This guide will walk you through the steps to setting up an
environment to run Kubernetes (K8S) on your laptop or workstation.
You'll need to install Docker if you haven't already and
Kubernetes client (kubectl).
Update: For guide using Minikube, a common local K8S environment,
checkout Run a
Minikube Local Docker Registry and Dashboard using Helm
Now run the Kubernetes Hyperkube image. This image will run
additional Kubernetes images used to orchestrate your
cluster. I've added --restart=always so that Kubernetes will be
relaunched on reboots, or if it dies. You may tweak these starting
parameters at some point(i.e. --cluster-dns), but they ought to provide
working defaults for now.
Start a private local registry that Docker always restarts if the container dies.
docker run -d -p 5000:5000 --restart=always --name registry registry:2
Build an image and tag it.
docker build -t hello-node .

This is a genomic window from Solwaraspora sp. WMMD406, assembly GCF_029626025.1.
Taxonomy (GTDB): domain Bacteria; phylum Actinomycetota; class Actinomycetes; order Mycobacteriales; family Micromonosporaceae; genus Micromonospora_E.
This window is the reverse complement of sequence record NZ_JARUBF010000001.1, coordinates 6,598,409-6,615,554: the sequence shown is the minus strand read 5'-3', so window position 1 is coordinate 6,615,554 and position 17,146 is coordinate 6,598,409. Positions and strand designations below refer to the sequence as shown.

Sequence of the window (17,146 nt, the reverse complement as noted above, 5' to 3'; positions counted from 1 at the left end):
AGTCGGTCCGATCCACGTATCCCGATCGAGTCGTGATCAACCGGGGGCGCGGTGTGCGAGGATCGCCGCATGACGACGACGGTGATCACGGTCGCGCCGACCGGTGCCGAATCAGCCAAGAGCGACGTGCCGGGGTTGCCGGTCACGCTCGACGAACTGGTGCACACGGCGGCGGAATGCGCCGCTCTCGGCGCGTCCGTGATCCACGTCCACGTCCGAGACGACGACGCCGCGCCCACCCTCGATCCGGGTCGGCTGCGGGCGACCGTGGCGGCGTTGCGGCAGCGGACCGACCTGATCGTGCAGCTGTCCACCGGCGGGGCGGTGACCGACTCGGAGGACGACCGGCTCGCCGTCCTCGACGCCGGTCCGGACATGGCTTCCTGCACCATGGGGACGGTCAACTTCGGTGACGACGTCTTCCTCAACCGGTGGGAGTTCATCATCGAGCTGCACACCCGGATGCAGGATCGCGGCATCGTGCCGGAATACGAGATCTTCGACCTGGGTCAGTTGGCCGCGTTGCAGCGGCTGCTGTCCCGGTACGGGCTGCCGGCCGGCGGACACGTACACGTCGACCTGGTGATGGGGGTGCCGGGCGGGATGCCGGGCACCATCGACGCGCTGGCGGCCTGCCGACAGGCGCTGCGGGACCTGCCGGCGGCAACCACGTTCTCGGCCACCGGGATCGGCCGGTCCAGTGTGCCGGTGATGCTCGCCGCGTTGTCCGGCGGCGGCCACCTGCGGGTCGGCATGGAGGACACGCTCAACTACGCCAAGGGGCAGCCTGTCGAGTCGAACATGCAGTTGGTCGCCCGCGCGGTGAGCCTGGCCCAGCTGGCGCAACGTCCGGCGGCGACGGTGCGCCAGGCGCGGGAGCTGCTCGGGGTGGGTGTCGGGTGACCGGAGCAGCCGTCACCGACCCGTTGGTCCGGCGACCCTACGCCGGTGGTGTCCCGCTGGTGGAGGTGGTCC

docker tag hello-node localhost:5000/hello-node
Push the image to your local registry.
docker push localhost:5000/hello-node
Now run a deployment in Kubernetes using the image located on your
kubectl run hello-node --image=localhost:5000/hello-node--port=8888
You should now have a deployment of your image, in my case hello-node, running using your
private local registry, Kubernetes and Docker. You can verify by
kubectl get deployments
You may also connect to your pod via port forwarding to verify
connectivity. For example, I forward traffic from 8090 on
my localhost to port 8080 on a jenkins pod. Now when I point
my browser to localhost:8090, I talk to the jenkins web service.